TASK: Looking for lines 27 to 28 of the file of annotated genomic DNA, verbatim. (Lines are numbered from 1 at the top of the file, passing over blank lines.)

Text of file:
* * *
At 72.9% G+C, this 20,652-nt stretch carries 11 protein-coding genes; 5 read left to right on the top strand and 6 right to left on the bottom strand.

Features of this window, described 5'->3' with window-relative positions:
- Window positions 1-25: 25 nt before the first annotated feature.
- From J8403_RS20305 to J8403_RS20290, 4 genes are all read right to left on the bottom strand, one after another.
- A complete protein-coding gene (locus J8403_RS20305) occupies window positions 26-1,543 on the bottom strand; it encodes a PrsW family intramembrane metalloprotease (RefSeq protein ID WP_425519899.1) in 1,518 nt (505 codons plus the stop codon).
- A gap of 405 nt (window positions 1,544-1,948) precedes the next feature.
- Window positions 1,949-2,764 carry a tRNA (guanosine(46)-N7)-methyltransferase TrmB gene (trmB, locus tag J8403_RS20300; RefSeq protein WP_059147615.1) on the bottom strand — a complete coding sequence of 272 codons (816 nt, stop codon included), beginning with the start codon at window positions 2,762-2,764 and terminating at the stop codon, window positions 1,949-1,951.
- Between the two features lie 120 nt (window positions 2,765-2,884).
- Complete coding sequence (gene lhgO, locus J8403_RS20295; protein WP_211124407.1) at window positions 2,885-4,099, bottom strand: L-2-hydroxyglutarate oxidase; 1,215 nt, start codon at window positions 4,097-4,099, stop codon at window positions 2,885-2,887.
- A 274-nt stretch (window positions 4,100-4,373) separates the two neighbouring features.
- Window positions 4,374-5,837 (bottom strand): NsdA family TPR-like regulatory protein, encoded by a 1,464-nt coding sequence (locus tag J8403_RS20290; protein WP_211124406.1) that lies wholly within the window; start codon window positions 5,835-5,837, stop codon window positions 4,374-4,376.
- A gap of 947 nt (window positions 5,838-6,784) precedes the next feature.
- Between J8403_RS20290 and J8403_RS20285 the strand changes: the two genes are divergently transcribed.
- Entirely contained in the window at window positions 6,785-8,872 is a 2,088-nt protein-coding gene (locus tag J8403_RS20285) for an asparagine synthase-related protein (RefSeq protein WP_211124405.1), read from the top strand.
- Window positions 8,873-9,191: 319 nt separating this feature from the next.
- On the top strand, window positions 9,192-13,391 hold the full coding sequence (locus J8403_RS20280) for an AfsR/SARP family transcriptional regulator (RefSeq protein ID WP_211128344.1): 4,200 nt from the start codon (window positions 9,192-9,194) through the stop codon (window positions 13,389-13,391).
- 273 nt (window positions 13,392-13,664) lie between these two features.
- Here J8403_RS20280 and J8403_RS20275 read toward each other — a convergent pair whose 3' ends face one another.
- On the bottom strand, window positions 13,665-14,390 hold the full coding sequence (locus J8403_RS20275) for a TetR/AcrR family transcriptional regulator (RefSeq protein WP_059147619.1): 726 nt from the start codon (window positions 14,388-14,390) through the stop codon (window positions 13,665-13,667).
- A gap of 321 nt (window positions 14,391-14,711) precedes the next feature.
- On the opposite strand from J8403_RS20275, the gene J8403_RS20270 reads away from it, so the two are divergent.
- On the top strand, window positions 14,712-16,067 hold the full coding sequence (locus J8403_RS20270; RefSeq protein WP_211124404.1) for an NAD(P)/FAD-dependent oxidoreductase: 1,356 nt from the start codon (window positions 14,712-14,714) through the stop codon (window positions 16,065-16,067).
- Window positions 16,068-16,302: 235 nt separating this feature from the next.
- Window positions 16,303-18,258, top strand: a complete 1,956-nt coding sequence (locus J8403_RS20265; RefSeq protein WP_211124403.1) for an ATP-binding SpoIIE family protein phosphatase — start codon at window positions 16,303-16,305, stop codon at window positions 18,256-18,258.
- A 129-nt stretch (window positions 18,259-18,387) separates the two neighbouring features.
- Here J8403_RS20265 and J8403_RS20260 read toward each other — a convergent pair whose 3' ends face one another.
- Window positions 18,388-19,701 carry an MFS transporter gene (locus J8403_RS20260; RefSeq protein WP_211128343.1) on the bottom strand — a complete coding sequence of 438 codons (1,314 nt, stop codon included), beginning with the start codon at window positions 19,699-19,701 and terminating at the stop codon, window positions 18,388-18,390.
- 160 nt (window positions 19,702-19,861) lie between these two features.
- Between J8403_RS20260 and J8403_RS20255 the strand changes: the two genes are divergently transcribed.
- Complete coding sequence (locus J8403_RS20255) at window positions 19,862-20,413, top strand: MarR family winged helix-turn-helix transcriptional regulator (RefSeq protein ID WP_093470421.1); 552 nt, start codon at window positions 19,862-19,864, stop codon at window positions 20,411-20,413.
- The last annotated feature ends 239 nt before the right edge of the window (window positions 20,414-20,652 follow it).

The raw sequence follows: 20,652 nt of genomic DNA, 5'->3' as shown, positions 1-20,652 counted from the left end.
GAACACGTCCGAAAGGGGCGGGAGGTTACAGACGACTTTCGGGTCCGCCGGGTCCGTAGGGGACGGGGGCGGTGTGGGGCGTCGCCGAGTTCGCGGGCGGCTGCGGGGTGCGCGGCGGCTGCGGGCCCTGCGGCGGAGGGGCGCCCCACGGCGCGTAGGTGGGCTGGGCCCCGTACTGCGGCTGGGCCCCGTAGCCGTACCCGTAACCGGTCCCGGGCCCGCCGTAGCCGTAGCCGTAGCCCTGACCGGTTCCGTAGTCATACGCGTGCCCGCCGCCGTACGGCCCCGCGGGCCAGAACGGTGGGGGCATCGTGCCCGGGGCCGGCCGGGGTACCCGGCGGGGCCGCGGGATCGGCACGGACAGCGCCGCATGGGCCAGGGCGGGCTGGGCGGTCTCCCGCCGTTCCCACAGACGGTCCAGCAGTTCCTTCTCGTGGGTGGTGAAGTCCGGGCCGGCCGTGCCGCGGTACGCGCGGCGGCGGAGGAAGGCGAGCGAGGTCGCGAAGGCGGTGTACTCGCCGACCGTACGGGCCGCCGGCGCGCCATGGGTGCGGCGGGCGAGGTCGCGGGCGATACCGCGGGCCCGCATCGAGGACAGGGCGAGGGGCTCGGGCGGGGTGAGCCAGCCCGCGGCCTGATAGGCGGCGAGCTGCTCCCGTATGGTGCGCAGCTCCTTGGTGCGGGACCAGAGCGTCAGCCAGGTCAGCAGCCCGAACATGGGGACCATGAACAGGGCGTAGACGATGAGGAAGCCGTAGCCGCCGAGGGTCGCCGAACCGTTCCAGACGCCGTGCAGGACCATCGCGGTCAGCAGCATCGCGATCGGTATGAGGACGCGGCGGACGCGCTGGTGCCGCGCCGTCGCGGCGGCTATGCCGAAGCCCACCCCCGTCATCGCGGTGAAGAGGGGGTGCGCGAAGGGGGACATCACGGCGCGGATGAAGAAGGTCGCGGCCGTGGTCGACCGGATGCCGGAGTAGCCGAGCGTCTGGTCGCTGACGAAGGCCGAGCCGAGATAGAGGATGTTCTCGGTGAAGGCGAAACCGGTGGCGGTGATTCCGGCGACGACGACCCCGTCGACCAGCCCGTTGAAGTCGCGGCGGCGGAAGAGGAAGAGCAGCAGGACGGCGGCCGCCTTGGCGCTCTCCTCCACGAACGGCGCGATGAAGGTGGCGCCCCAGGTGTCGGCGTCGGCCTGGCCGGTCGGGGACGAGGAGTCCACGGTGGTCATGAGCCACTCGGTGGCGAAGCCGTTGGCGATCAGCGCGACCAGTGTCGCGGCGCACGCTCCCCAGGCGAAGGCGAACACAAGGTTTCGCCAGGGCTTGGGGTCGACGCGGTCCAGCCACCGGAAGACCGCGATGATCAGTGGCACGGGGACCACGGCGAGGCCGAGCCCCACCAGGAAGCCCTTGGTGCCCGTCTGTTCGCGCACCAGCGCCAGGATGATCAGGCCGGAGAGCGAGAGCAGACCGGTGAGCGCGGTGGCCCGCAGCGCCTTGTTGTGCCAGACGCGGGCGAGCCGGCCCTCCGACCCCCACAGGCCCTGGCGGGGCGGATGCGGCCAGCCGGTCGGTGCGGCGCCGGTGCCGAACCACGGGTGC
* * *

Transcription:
- Window positions 18,388-19,701 carry an MFS transporter gene (locus J8403_RS20260; RefSeq protein WP_211128343.1) on the bottom strand — a complete coding sequence of 438 codons (1,314 nt, stop codon included), beginning with the start codon at window positions 19,699-19,701 and terminating at the stop codon, window positions 18,388-18,390.
- 160 nt (window positions 19,702-19,861) lie between these two features.